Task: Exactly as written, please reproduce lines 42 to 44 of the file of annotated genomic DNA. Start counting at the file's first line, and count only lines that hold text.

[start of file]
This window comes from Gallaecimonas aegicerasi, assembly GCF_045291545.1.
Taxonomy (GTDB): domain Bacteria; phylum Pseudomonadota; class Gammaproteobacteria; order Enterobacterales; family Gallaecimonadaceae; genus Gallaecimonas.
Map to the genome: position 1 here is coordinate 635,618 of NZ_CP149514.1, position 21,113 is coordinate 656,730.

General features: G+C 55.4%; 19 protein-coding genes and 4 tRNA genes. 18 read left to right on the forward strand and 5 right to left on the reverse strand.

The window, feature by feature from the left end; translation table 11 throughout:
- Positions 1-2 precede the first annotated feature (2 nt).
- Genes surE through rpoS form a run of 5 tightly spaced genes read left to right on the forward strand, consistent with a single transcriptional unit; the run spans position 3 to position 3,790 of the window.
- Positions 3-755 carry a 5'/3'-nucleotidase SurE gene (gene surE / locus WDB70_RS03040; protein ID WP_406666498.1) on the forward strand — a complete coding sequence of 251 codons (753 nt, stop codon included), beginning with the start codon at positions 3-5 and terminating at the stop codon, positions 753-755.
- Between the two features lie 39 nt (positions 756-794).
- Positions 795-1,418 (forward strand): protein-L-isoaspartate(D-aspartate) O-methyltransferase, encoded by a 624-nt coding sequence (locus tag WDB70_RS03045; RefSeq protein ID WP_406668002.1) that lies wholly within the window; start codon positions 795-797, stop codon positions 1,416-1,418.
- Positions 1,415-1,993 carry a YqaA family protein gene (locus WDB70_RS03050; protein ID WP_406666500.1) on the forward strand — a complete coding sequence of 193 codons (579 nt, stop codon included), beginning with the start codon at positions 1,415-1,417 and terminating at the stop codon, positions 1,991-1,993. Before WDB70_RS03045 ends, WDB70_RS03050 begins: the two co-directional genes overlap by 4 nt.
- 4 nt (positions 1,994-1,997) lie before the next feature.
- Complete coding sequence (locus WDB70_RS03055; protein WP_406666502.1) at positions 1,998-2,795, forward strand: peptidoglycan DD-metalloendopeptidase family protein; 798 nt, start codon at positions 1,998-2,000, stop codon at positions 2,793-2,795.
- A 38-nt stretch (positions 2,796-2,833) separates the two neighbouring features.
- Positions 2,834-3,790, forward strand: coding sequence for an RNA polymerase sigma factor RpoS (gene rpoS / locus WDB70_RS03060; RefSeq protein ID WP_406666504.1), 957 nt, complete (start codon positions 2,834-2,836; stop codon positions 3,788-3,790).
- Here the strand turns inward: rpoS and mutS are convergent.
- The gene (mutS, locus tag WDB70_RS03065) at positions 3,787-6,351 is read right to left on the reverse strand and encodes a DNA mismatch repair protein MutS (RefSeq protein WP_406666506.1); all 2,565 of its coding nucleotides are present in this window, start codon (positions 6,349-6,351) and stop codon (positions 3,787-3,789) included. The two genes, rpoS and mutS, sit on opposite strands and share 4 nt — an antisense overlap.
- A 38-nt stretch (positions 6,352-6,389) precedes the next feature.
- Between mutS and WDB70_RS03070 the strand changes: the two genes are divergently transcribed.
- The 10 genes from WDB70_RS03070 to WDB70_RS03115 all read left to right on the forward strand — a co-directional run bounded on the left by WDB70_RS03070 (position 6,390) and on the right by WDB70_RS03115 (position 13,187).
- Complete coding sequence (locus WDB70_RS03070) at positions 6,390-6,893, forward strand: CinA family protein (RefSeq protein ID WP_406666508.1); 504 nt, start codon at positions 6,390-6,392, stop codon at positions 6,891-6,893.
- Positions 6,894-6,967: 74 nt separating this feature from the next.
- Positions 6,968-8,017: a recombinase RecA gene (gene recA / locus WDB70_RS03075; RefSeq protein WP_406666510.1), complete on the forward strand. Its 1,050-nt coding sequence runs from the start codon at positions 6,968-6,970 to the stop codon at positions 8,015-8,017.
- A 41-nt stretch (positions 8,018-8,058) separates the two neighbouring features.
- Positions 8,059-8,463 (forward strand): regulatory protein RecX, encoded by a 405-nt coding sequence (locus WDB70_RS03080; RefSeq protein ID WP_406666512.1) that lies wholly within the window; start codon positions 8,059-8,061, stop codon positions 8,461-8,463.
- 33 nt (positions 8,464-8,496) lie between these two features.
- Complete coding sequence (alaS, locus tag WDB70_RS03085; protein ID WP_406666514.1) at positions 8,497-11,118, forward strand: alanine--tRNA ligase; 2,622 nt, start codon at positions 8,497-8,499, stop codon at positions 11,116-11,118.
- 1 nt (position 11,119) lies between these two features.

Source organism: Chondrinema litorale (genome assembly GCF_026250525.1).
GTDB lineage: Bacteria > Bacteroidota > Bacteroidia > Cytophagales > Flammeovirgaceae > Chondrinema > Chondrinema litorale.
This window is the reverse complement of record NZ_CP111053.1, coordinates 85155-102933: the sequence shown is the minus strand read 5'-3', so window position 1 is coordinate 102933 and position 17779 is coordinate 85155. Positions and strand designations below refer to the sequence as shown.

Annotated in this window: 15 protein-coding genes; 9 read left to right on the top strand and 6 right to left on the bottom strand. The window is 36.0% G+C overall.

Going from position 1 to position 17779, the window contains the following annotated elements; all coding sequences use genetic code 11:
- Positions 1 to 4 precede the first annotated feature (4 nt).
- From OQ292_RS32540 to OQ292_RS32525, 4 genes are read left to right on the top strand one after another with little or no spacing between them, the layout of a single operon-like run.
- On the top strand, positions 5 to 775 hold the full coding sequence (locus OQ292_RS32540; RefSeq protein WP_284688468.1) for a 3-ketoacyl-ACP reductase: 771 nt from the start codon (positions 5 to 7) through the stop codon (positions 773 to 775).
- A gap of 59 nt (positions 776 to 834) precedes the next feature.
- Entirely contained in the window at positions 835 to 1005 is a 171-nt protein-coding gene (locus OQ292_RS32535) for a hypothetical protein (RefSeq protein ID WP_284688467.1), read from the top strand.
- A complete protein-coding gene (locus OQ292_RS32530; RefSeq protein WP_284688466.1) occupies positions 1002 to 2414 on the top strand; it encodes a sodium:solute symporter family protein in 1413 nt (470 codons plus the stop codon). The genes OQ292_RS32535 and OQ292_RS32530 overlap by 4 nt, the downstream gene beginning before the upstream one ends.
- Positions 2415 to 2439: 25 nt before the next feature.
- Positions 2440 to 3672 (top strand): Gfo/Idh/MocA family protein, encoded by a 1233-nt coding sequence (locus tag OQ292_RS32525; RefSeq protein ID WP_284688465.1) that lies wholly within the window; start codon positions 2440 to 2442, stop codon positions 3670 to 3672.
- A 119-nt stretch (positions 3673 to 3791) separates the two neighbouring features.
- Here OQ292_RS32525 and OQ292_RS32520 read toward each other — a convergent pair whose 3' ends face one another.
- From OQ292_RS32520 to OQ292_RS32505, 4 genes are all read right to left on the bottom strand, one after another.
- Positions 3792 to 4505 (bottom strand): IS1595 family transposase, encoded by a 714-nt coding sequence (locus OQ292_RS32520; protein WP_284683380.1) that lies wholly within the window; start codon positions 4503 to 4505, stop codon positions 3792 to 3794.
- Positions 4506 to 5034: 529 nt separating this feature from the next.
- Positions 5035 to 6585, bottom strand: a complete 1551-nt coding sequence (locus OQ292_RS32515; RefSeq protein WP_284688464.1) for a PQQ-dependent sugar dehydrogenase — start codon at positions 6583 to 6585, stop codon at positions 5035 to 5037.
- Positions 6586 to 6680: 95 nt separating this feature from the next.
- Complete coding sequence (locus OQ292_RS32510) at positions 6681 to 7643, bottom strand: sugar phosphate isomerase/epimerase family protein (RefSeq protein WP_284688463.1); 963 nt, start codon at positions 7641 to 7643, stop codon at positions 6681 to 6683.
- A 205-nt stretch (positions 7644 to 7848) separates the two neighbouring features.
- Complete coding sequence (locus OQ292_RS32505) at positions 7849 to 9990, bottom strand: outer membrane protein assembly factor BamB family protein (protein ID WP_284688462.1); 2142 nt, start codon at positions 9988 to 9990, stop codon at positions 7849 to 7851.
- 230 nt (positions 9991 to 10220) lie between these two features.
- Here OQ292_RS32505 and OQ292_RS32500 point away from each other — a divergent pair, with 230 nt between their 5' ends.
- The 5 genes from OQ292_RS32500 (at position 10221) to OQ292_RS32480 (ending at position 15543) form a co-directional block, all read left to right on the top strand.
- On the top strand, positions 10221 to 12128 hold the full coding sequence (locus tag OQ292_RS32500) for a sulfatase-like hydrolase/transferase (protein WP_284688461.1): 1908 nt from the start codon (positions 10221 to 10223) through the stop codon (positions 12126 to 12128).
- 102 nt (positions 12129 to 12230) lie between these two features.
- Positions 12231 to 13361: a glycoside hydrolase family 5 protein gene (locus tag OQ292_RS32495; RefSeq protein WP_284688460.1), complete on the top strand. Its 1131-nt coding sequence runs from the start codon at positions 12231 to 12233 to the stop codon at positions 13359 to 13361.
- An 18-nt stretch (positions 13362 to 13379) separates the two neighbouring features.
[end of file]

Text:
- A 119-nt stretch (positions 3673 to 3791) separates the two neighbouring features.
- Here OQ292_RS32525 and OQ292_RS32520 read toward each other — a convergent pair whose 3' ends face one another.
- From OQ292_RS32520 to OQ292_RS32505, 4 genes are all read right to left on the bottom strand, one after another.